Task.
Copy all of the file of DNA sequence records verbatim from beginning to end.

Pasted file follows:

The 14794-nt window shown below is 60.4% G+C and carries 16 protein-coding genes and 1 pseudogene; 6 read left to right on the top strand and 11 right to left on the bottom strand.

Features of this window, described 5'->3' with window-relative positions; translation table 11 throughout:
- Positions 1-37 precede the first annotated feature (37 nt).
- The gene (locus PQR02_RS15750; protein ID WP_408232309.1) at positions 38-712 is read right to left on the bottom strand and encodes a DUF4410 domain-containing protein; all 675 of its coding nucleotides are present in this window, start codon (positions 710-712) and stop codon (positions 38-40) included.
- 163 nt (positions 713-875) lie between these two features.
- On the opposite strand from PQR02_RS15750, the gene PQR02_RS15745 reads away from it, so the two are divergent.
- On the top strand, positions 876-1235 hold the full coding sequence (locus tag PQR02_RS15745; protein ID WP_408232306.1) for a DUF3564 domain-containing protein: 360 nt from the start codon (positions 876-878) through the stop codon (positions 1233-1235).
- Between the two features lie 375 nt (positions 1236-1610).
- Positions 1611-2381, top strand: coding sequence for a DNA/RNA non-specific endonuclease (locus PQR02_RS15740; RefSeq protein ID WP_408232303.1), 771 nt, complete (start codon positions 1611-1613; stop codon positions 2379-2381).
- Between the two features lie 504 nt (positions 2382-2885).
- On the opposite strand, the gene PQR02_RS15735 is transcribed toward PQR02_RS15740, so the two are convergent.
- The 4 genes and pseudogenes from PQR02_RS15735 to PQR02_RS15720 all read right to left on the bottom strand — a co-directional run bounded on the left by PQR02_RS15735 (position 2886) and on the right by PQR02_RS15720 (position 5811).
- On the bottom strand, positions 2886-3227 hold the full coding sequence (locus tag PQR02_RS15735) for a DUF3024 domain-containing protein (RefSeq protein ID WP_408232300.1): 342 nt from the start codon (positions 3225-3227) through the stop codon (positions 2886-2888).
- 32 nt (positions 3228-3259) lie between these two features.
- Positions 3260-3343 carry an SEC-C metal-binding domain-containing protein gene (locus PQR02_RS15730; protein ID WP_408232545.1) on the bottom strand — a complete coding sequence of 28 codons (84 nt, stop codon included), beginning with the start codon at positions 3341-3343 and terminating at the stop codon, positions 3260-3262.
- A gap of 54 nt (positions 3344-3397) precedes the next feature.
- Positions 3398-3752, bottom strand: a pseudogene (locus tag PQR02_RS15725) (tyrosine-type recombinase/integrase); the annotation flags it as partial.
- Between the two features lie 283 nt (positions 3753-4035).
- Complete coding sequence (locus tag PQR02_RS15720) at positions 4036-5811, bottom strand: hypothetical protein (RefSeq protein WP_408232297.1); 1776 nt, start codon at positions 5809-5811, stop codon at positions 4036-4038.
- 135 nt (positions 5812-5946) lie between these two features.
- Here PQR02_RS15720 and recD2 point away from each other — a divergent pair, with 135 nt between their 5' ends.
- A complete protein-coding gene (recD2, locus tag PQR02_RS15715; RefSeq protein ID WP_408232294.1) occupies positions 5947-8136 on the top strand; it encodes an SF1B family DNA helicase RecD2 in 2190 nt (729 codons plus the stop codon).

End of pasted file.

The 14794-nt window shown below is 60.4% G+C and carries 16 protein-coding genes and 1 pseudogene; 6 read left to right on the top strand and 11 right to left on the bottom strand.

Features of this window, described 5'->3' with window-relative positions; translation table 11 throughout:
- Positions 1-37 precede the first annotated feature (37 nt).
- The gene (locus PQR02_RS15750; protein ID WP_408232309.1) at positions 38-712 is read right to left on the bottom strand and encodes a DUF4410 domain-containing protein; all 675 of its coding nucleotides are present in this window, start codon (positions 710-712) and stop codon (positions 38-40) included.
- 163 nt (positions 713-875) lie between these two features.
- On the opposite strand from PQR02_RS15750, the gene PQR02_RS15745 reads away from it, so the two are divergent.
- On the top strand, positions 876-1235 hold the full coding sequence (locus tag PQR02_RS15745; protein ID WP_408232306.1) for a DUF3564 domain-containing protein: 360 nt from the start codon (positions 876-878) through the stop codon (positions 1233-1235).
- Between the two features lie 375 nt (positions 1236-1610).
- Positions 1611-2381, top strand: coding sequence for a DNA/RNA non-specific endonuclease (locus PQR02_RS15740; RefSeq protein ID WP_408232303.1), 771 nt, complete (start codon positions 1611-1613; stop codon positions 2379-2381).
- Between the two features lie 504 nt (positions 2382-2885).
- On the opposite strand, the gene PQR02_RS15735 is transcribed toward PQR02_RS15740, so the two are convergent.
- The 4 genes and pseudogenes from PQR02_RS15735 to PQR02_RS15720 all read right to left on the bottom strand — a co-directional run bounded on the left by PQR02_RS15735 (position 2886) and on the right by PQR02_RS15720 (position 5811).
- On the bottom strand, positions 2886-3227 hold the full coding sequence (locus tag PQR02_RS15735) for a DUF3024 domain-containing protein (RefSeq protein ID WP_408232300.1): 342 nt from the start codon (positions 3225-3227) through the stop codon (positions 2886-2888).
- 32 nt (positions 3228-3259) lie between these two features.
- Positions 3260-3343 carry an SEC-C metal-binding domain-containing protein gene (locus PQR02_RS15730; protein ID WP_408232545.1) on the bottom strand — a complete coding sequence of 28 codons (84 nt, stop codon included), beginning with the start codon at positions 3341-3343 and terminating at the stop codon, positions 3260-3262.
- A gap of 54 nt (positions 3344-3397) precedes the next feature.
- Positions 3398-3752, bottom strand: a pseudogene (locus tag PQR02_RS15725) (tyrosine-type recombinase/integrase); the annotation flags it as partial.
- Between the two features lie 283 nt (positions 3753-4035).
- Complete coding sequence (locus tag PQR02_RS15720) at positions 4036-5811, bottom strand: hypothetical protein (RefSeq protein WP_408232297.1); 1776 nt, start codon at positions 5809-5811, stop codon at positions 4036-4038.
- 135 nt (positions 5812-5946) lie between these two features.
- Here PQR02_RS15720 and recD2 point away from each other — a divergent pair, with 135 nt between their 5' ends.
- A complete protein-coding gene (recD2, locus tag PQR02_RS15715; RefSeq protein ID WP_408232294.1) occupies positions 5947-8136 on the top strand; it encodes an SF1B family DNA helicase RecD2 in 2190 nt (729 codons plus the stop codon).